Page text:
Prosthetics, excluding an artificial larynx; ostomy supplies; diabetic supplies and equipment; oxygen and respiratory equipment, excluding CPAPs, BiPAPs, nebulizers, IPPB machines, humidification items, suction pumps and apnea monitors; and wheelchairs, excluding wheelchair accessories and scooters.


The regulation further clarifies that, for all DME recipients, "DME is equipment that can withstand repeated use, is primarily and customarily used to serve a medical purpose, generally is not useful to a person in the absence of an illness or injury, and is appropriate for use in the home." Id. § 70-60.010(4). Even if an item is classified as DME, it is not covered unless it both meets the DME definition and "is reasonable and necessary for treatment of the illness or injury, or to improve the functioning of a malformed or permanently inoperative body part." Id. § 70-60.010(6).

Plaintiffs, adult Medicaid recipients, have disabilities ranging from paralysis to cardiopulmonary disease. Before the new regulation, they received medically-prescribed DME from Medicaid. Under the new regulation, however, plaintiffs claim they are ineligible to receive DME items

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that are necessary for their medical care and independence (which they cannot afford). Compared to the repealed DME program, they argue, the new regulation excludes (for most recipients) orthotics, parenteral nutrition, catheters, augmentative communication devices, hospital beds, bed rails, lifts, and wheelchair batteries and repair items.

Rather than attack the revised statute, plaintiffs seek to enjoin the DME regulation. Plaintiffs agree that Missouri may lawfully provide additional benefits only to needy children and pregnant women. See 42 U.S.C. § 1396a(a)(10)(G)(V), 42 C.F.R. § 440.250(p) (pregnant women); 42 U.S.C. §§ 1396a(a)(4)(B), 1396d(r), 42 C.F.R. § 440.250(b) (needy children). Plaintiffs contend that Missouri may not provide additional DME benefits to blind recipients (unless Missouri provides those benefits to all adult recipients). Plaintiffs assert violations of federal comparability and reasonable-standards requirements that the State treat Medicaid recipients equally and with reasonable, non-discriminatory standards. See 42 U.S.C. §§ 1396a(a)(10)(B), (a)(17). See also 42 C.F.R. § 440.230. They also claim that the state regulation conflicts with these federal requirements, and is preempted by the Supremacy Clause. U.S. Const. Art. VI, cl. 2.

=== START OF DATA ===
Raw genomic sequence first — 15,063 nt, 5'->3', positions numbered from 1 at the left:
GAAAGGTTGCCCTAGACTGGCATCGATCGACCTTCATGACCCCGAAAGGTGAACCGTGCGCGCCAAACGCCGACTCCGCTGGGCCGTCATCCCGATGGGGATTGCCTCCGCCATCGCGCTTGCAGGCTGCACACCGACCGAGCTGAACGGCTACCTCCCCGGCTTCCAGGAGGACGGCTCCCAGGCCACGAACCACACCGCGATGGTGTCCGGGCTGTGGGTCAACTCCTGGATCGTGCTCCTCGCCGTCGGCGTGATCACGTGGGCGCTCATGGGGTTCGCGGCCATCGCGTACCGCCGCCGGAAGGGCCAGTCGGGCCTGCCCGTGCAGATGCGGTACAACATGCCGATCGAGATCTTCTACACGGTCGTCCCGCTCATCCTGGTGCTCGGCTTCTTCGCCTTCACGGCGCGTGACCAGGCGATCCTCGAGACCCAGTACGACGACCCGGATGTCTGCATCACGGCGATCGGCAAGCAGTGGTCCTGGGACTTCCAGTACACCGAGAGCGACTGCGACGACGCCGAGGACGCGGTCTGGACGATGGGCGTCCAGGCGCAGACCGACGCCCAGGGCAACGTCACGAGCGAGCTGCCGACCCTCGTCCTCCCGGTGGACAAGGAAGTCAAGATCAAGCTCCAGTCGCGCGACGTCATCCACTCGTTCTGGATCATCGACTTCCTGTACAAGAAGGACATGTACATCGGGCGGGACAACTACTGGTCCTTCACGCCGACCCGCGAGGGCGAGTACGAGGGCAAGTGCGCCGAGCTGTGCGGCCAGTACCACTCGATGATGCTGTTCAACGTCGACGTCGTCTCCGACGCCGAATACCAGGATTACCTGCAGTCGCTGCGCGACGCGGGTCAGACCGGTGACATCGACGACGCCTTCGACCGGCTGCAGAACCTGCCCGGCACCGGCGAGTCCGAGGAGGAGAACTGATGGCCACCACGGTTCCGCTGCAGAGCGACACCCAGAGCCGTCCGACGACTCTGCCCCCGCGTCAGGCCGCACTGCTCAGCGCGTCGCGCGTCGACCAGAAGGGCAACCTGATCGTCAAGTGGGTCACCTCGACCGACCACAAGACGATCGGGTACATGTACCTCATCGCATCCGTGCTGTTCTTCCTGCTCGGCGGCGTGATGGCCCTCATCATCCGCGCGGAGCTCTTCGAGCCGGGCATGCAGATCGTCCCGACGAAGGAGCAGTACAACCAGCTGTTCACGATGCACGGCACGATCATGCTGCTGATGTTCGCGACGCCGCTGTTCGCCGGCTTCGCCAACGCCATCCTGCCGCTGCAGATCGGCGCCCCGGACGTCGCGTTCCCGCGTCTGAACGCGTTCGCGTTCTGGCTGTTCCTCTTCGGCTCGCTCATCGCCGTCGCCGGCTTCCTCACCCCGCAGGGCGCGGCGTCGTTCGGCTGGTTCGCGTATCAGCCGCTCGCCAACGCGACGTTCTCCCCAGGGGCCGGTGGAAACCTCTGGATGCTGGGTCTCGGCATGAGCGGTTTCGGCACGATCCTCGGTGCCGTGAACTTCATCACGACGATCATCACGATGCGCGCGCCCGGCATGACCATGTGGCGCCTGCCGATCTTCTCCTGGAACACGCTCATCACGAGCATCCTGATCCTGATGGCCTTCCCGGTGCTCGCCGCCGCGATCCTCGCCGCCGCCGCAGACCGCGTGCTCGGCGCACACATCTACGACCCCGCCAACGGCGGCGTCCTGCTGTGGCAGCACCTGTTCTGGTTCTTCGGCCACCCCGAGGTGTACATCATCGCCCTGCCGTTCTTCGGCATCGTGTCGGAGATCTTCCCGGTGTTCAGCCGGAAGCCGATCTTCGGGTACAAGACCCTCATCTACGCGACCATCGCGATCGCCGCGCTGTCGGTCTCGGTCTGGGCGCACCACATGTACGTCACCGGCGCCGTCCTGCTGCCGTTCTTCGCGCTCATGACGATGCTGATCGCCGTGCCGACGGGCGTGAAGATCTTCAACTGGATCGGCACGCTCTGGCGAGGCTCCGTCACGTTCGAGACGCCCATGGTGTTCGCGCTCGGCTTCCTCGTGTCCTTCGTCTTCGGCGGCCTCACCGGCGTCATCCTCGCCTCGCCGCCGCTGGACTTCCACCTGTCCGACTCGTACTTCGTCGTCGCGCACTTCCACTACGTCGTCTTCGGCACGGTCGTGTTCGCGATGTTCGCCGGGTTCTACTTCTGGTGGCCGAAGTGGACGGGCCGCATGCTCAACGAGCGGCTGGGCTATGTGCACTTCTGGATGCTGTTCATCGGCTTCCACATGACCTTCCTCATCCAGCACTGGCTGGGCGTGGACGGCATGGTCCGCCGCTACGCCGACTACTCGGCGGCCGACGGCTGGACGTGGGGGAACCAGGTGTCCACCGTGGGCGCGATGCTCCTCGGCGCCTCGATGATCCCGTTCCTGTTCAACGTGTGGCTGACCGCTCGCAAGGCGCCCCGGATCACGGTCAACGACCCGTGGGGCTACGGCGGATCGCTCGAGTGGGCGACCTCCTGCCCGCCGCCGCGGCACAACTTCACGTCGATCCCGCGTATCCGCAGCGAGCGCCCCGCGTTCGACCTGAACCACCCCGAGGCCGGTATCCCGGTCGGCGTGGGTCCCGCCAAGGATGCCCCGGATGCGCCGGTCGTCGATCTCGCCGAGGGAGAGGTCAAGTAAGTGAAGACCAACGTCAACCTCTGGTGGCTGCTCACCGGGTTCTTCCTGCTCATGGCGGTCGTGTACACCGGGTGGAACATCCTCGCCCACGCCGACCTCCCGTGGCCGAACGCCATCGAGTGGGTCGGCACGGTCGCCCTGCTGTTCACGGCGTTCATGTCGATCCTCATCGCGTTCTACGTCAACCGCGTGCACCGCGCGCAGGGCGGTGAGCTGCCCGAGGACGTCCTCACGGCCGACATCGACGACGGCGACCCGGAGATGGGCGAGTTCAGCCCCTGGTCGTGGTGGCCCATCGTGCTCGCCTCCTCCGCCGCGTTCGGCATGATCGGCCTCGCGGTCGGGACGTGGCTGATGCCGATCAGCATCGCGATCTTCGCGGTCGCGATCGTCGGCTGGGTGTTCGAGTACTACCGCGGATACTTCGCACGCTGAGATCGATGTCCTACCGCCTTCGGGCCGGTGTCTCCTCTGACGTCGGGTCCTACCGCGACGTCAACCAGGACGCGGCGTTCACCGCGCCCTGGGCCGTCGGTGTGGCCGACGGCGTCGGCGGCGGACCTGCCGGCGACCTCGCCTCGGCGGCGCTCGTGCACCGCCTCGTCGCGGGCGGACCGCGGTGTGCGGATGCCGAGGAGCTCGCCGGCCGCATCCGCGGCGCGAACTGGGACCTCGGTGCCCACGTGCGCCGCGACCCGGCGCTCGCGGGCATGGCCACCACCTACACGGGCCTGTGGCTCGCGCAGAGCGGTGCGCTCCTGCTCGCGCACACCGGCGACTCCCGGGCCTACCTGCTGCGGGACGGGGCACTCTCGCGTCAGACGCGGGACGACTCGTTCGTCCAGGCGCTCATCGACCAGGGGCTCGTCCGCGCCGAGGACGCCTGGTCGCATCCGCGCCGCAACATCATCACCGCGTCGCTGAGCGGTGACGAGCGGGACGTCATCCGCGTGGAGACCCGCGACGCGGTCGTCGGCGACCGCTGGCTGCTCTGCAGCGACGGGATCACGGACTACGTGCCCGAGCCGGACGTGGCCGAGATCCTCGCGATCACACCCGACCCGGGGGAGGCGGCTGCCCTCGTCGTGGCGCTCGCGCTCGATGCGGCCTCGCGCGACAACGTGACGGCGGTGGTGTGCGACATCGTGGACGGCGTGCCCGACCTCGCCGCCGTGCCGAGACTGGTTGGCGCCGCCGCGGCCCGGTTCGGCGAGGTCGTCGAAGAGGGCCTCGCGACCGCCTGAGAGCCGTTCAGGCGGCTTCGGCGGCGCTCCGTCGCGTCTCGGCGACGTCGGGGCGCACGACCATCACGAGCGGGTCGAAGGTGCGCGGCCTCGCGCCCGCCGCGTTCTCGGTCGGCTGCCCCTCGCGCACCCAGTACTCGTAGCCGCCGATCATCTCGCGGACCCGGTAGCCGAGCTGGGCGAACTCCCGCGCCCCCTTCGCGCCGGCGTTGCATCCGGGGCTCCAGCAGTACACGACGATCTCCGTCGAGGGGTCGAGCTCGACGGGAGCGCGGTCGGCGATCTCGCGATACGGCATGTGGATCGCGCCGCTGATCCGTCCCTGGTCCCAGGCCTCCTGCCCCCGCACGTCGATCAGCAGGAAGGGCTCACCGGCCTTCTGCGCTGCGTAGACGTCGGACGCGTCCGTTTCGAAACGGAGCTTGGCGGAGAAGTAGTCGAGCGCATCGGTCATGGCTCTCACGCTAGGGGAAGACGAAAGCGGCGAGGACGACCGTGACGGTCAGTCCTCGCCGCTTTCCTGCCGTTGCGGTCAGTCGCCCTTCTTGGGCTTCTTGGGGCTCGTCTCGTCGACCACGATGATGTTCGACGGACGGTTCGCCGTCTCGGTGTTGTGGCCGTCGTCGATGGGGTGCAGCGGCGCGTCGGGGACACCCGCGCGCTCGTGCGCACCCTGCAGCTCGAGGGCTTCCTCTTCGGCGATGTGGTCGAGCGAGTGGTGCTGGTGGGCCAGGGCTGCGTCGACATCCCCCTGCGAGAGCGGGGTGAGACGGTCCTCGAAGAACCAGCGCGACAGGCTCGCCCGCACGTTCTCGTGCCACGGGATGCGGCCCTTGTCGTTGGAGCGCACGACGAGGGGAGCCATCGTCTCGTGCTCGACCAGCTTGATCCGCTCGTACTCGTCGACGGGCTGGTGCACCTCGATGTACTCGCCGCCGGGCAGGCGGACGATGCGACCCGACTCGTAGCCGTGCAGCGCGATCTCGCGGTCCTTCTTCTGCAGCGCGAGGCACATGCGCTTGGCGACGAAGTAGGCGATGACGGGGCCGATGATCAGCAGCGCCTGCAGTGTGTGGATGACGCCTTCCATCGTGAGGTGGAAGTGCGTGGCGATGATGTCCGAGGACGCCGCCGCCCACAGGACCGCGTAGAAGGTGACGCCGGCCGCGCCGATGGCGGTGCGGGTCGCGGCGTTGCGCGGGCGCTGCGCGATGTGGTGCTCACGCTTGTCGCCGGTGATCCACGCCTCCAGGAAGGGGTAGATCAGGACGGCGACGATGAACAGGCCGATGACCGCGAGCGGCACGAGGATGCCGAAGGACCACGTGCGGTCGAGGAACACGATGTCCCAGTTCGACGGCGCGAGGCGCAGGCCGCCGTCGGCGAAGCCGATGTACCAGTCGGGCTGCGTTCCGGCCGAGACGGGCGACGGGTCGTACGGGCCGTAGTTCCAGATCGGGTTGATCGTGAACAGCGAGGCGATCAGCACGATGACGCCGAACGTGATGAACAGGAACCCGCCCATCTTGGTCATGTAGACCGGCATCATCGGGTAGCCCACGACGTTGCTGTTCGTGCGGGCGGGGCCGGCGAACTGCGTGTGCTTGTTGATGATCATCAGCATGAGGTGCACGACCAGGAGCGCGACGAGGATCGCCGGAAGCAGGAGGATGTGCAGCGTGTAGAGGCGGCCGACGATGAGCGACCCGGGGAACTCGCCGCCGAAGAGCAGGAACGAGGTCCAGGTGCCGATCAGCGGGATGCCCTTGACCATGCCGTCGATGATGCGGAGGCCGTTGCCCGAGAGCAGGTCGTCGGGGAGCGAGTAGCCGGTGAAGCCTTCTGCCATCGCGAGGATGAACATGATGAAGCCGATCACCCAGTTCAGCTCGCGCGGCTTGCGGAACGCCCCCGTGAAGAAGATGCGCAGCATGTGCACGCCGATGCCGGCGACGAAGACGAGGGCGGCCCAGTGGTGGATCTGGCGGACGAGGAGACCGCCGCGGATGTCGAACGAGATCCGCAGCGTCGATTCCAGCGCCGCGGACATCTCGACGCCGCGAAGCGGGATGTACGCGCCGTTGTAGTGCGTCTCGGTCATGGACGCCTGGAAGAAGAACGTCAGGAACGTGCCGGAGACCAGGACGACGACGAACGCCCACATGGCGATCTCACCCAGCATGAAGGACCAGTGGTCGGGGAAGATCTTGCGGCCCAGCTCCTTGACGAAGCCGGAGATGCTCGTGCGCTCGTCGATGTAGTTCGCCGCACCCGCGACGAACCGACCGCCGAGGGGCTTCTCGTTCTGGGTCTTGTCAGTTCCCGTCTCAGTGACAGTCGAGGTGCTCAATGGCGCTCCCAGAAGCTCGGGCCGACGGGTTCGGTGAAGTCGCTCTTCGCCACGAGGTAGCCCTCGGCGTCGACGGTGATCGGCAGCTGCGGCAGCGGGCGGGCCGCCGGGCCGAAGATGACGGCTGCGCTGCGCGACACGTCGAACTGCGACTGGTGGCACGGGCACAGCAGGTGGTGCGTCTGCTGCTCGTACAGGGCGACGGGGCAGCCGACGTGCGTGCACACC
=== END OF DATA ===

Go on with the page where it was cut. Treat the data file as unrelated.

In the district court, the State defended the DME regulation primarily by arguing that it had applied to the Centers for Medicare and Medicaid Services ("CMS") for a waiver of the federal comparability requirement, which would permit additional benefits for the blind. See 42 U.S.C. § 1396n(b). The State argued that the waiver application defeated plaintiffs' likelihood of success on the merits. The State also claimed that plaintiffs can still obtain necessary DME if they (1) qualify for home health care, or (2) seek an exception for non-covered DME items through the exceptions process. Due to these options, said the State, the DME regulation did not harm plaintiffs enough to justify an injunction.

The district court denied a preliminary injunction. The court focused entirely on plaintiffs' comparability claim, and did not discuss the reasonable-standards claim. Specifically, the court determined that, because plaintiffs had other options to receive necessary DME, they could not establish irreparable harm. Moreover, the court agreed that Missouri's pending waiver application precluded a likelihood of success on the merits. The court noted, however, that if the waiver were not obtained, Missouri could not provide additional items of DME to the blind (without providing them to all adult recipients). Plaintiffs appeal.2


Before addressing the merits, this court must resolve the issue of mootness – a jurisdictional issue raised in the State's supplemental brief and at oral argument. See Ali v. Cangemi, 419 F.3d 722, 723-24 (8th Cir. 2005) (en banc) ("If an issue is moot in the Article III sense, we have no discretion and must dismiss the action for lack of jurisdiction"). The record has significantly changed since plaintiffs first appealed. CMS has now denied Missouri's request for a comparability waiver. While CMS recommended a number of alternatives that may allow Missouri to provide additional DME services to the blind, Missouri chose to submit an amended Medicaid

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plan that deletes any reference to federal financial participation for additional services to the blind. To date, CMS has not approved or rejected the amended plan; negotiations are ongoing. While the revised Missouri statute and DME regulation have not changed, the State contends that it provides additional DME to the blind only with state tax funds, with no federal funding.

The State argues that its decision to fund the DME program for blind recipients only with state dollars makes the amended plan comply with all Medicaid rules, rendering this case moot. It is well-settled that "a defendant's voluntary cessation...